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Battle of North Walsham
Battle of North Walsham
26th June 1381
Name: Battle of North Walsham
Date: 25 or 26 June 1381
War period: Medieval
Start time and duration: uncertain, but probably of short duration
Outcome: Royal victory
Armies and losses: Royalists: approximately 10 knights and a small number of archers; Rebels: unknown but substantially more than the royalists, including non-combatants and possibly veterans. Losses: uncertain
Location: Approximately located south of the town of North Walsham and fought across heathland
Map details: Grid Reference: TG274282 (627400, 328200); OS Landranger map: 155; OS Explorer map: 133 or 134
A royalist army defeated a poorly armed and defended group of rebels which helped end the Peasants Revolt.
The Battle of North Walsham was fought on 25 or 26 June 1381 (more likely the later of these dates), about a mile to the south of the town on what was then a heath. This was part of the more widespread Peasants Revolt which had begun in Brentwood (Essex) in late May, culminating in the rebels entering London on 13 June and Wat Tyler’s death at Smithfield on 15 June, but there were other disturbances of commoners to be dealt with by the royal authorities. A number of these were in Norfolk, culminating at North Walsham in what was the only battle of the revolt.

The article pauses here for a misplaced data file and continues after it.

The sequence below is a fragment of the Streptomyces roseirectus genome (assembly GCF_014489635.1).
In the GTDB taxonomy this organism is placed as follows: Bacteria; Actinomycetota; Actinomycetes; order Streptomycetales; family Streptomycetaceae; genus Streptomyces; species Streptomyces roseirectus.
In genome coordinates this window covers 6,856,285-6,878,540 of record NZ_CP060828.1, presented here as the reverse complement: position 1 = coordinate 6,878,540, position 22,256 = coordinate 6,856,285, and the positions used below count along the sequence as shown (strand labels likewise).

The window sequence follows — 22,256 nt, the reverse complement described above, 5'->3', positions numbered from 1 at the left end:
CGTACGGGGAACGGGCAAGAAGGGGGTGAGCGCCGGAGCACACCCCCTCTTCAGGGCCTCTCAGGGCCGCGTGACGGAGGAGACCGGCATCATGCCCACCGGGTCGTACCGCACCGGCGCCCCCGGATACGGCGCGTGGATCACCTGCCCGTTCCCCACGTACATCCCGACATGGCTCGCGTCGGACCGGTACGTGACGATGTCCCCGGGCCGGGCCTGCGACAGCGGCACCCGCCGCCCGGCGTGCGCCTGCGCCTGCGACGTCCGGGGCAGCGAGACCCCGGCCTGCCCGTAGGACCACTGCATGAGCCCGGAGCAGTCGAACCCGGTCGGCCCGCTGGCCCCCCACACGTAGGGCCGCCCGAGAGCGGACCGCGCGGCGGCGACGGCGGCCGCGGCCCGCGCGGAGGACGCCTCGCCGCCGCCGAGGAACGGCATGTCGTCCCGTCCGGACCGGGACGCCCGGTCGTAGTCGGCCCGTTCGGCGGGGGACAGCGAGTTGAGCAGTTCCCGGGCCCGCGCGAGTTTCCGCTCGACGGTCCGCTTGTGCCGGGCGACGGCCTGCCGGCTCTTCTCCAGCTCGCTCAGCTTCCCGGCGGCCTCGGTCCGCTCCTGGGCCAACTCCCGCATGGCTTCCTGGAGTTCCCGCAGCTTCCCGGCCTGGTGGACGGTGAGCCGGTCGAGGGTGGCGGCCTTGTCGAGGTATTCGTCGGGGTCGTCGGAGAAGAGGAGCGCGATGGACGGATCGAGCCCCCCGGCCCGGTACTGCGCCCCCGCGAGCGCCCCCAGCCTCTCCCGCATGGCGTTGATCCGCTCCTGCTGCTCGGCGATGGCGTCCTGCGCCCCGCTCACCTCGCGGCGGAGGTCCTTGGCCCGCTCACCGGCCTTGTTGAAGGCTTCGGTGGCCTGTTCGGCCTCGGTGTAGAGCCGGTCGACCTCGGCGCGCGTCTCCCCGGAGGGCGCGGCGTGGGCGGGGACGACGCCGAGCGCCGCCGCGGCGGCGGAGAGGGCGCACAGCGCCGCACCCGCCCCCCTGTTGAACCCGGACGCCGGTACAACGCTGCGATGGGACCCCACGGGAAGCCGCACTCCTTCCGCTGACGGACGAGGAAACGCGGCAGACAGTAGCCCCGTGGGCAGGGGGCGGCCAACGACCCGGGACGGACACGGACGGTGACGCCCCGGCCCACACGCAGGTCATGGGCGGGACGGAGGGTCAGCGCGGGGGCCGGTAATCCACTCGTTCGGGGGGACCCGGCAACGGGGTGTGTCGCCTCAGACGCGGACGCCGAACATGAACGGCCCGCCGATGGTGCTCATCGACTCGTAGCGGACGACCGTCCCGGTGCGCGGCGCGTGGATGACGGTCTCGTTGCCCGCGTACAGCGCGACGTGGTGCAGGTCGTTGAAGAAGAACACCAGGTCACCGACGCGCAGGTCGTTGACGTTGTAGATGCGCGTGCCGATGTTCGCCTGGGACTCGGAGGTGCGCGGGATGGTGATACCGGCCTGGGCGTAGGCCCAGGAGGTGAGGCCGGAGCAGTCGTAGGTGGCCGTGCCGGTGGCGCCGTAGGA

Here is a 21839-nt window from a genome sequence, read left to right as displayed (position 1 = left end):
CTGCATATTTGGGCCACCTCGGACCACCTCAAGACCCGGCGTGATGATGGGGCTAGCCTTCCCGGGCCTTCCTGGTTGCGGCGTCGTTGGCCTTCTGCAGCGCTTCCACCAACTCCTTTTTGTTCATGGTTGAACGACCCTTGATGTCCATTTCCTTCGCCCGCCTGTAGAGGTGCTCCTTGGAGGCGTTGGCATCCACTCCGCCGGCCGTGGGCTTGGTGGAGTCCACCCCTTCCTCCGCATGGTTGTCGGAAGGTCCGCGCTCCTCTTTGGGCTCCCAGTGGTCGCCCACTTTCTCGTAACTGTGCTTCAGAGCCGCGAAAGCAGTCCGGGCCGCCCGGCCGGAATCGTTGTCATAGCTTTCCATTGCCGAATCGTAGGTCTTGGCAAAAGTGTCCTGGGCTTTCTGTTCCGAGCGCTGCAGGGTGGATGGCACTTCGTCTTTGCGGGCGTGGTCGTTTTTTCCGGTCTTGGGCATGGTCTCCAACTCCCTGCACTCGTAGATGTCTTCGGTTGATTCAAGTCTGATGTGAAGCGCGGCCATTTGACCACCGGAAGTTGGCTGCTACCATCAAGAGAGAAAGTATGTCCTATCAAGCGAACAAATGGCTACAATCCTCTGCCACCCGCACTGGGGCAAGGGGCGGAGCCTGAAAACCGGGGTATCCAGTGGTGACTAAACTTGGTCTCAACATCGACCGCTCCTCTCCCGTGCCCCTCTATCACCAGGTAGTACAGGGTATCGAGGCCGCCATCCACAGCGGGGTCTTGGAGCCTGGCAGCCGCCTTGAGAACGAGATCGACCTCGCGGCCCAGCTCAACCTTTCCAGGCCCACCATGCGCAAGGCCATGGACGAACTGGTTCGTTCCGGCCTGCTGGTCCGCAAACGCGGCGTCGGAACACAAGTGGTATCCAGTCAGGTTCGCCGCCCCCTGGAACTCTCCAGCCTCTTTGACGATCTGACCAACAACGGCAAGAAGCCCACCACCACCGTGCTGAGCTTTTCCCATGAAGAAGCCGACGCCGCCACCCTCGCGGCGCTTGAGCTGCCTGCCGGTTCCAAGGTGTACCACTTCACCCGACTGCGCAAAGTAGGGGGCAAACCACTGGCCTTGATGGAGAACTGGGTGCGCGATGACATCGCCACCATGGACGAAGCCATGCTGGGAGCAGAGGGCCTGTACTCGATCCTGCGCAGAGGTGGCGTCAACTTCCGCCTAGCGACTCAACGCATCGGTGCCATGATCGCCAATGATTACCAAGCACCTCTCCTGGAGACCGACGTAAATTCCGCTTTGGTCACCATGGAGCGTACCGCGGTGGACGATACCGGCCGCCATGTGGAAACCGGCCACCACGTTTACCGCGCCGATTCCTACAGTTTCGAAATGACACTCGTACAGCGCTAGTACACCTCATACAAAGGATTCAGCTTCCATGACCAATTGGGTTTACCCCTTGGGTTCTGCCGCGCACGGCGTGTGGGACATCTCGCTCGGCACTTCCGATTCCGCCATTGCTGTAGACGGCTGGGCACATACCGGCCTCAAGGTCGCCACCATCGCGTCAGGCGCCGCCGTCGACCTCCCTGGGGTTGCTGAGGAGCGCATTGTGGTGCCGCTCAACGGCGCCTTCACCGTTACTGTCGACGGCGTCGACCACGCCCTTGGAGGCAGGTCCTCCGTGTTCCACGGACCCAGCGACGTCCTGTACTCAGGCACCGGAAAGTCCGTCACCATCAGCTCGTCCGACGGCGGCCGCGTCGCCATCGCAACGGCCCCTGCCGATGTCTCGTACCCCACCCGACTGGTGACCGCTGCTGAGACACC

The longest contemporary account of the battle is by Thomas Walsingham, monk of St Albans, but the rising can best be reconstructed through the records of the judicial commission headed by William Ufford, earl of Suffolk which began in early July.
The level of general disturbance in the county was already high, stimulated by contact with rebels in Essex and Suffolk. Geoffrey Lister, a dyer from Felmingham, a village close to the final battlefield, had emerged as leader by at least 14 June when his supporters were issuing proclamations from village to village in his name ‘against the lord king and the dignity of his crown’. An assembly, described in the judicial records as ‘a great society’ was held on Mousehold Heath at which a captured servant of John of Gaunt, John Newlyn of Bintree, was beheaded, as was a local knight, Sir Robert de Salle (killed by an Adam Martyn, who was later beheaded for the crime). The rebels then entered Norwich modo guerrino cum penicellis erectis (‘in a warlike manner with banners raised’). According to Walsingham, the citizens tried to buy them off but the legal records show that houses were ransacked and the prominent judge, Reginald de Eccles, beheaded. On 18 June Lister and his followers, who now included a local knight Sir Roger Bacon, destroyed the records of Carrow priory to the south-east of the city and then moved to Great Yarmouth, where more violent acts were committed. Dividing into a number of groups, the rebels carried out actions across other locations in north-east Norfolk.
By 21 June Lister was at Thorpe Market with his company. By this time, Henry Despenser, bishop of Norwich, probably at his manor of Burley (Rutland), was preparing to respond. According to Walsingham, the bishop marched his troops via Icklingham near Newmarket towards North Walsham where various rebel groups had assembled under Lister.